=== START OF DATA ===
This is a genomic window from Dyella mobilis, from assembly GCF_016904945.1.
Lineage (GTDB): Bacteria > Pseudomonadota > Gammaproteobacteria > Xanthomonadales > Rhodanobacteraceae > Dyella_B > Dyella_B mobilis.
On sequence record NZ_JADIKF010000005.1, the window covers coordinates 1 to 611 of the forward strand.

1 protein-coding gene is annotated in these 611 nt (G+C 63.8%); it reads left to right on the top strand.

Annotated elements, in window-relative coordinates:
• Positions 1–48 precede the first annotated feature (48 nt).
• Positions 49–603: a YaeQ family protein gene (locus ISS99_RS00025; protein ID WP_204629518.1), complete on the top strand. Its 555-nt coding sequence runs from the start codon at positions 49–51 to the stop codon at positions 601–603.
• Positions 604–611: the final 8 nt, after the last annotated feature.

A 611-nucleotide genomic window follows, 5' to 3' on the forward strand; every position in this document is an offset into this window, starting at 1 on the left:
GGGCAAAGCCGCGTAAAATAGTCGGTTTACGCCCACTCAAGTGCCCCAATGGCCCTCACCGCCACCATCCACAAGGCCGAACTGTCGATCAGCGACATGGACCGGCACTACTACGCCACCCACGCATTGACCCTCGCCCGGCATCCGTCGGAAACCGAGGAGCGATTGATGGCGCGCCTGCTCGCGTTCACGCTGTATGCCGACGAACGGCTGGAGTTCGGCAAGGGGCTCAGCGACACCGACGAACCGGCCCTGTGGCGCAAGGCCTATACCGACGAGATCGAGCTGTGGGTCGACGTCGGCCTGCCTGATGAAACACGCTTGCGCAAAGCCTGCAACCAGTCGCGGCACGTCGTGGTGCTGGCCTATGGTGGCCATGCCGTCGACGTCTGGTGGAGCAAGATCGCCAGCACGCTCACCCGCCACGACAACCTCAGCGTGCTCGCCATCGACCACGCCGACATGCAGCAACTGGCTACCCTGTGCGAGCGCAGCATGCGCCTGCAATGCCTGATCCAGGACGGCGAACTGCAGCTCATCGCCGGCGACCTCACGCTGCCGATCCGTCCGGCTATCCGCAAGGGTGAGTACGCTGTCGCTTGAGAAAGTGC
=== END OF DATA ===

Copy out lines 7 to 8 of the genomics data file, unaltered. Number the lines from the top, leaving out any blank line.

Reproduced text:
• Positions 49–603: a YaeQ family protein gene (locus ISS99_RS00025; protein ID WP_204629518.1), complete on the top strand. Its 555-nt coding sequence runs from the start codon at positions 49–51 to the stop codon at positions 601–603.
• Positions 604–611: the final 8 nt, after the last annotated feature.